Dr. Kesetebirhan Admasu
As Director General, State Minister, and now as Minister of Health and over a span of ten years, I have overseen reform of the health sector and led the implementation of Ethiopia's "Health Extension Program.” I’ve championed political commitment, country and community ownership, innovation, task-shifting, integration and scale up for impact.
I have been overseeing the Health Extension Program (HEP), where 38,000 women health extension workers were formally trained and employed as full-time government staff and deployed throughout the country, including hard-to-reach areas. Task shifting, which was instrumental in the provision of contraceptives with rights-based choices such as implants, has made family planning services accessible to the large rural communities. I also led the establishment of the "Women's Development Army," creating a platform for community dialogue resulting in an increased proportion of women having both the desire to use and the ability to access contraceptives. This high contraceptive use has resulted in the reduction of total fertility rate from 7.0 to 4.1 and the decline in maternal mortality and morbidity. I believe that I have given my countrywomen their voice and enabled them to strive for better health, education, gender equity and empowerment.
I view family planning as the number one empowerment tool for any woman to take control of her body, her identity as a woman, and her life, and to secure the authority to make her own decisions and plan her life accordingly. The consequence of the lack of appropriate family planning was evident to me early in my career, when I witnessed the huge impact it had on maternal and child health, socioeconomic standing and overall quality of life. I have seen firsthand what not having a choice to delay pregnancy and space out pregnancies did to both the surviving mother and children--that is, if they did not become victims of the actual unplanned pregnancies. Many of our mothers, sisters and daughters in Ethiopia were victims based on not having the necessary health literacy to even ask for what they knew to be right and never having the optimal environment to ask for it. Many girls were victims of early unplanned pregnancies while barely understanding the transformations their bodies were going through. This was further complicated by the downward-spiraling consequences on girls' education, health and economic empowerment and overall family prosperity.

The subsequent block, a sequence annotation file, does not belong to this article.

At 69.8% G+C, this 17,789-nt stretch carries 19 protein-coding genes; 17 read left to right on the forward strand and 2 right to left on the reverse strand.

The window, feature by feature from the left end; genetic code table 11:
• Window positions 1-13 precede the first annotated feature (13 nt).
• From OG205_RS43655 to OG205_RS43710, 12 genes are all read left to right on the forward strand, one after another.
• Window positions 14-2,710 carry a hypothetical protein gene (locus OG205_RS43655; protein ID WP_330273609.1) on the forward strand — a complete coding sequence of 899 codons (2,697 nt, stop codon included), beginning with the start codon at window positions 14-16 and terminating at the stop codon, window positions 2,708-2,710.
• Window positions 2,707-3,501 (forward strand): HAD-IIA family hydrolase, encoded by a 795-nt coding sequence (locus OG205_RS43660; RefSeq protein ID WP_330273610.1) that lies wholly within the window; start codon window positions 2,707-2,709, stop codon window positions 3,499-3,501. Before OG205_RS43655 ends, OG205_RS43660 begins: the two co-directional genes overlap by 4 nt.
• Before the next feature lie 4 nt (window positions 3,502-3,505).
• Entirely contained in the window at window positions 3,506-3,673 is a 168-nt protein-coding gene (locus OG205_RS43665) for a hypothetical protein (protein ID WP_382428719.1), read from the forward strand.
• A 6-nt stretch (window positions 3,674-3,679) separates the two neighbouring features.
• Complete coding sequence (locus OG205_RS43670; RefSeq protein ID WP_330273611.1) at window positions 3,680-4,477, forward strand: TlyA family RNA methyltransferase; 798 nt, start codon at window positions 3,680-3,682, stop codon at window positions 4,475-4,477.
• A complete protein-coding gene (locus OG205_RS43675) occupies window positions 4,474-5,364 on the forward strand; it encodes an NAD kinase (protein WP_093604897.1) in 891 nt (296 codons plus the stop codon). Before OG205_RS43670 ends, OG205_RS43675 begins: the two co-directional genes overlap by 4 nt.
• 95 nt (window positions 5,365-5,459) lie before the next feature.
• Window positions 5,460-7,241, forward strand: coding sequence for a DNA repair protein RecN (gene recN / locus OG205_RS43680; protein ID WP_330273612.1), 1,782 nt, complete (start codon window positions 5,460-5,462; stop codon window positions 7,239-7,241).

My passion was not sparked by the vast amount of evidence around the world on the benefits of family planning, but by the real-life exposure to my countrywomen falling victim to the deleterious consequences of not having the support, access and resources for proper family planning.
My Ministry recently launched a five-year Health Sector Transformation Plan (HSTP) to build upon the successes and challenges of the past twenty years. To this end, I plan to provide leadership on four important transformation agendas: namely, quality and equity; district transformation; a movement towards compassionate, respectful and caring professionals; and an information revolution. While continuing to strive to expand safe family planning services in the hardest-to-reach areas and investing in an empowered community that understands their rights and asks for safe and planned pregnancies with affordable long-term family planning methods such as postpartum IUDs, my aspiration is to work on national quality and equity and towards an intellectually and economically empowered female population as a result of effective and universally available family planning services. I want to work with my fellow ministers and ministries to collectively harvest the cross-sectoral benefits of family planning for a healthy, educated, empowered female population. I want to witness the contribution of these women to our nation’s overall growth and transformation.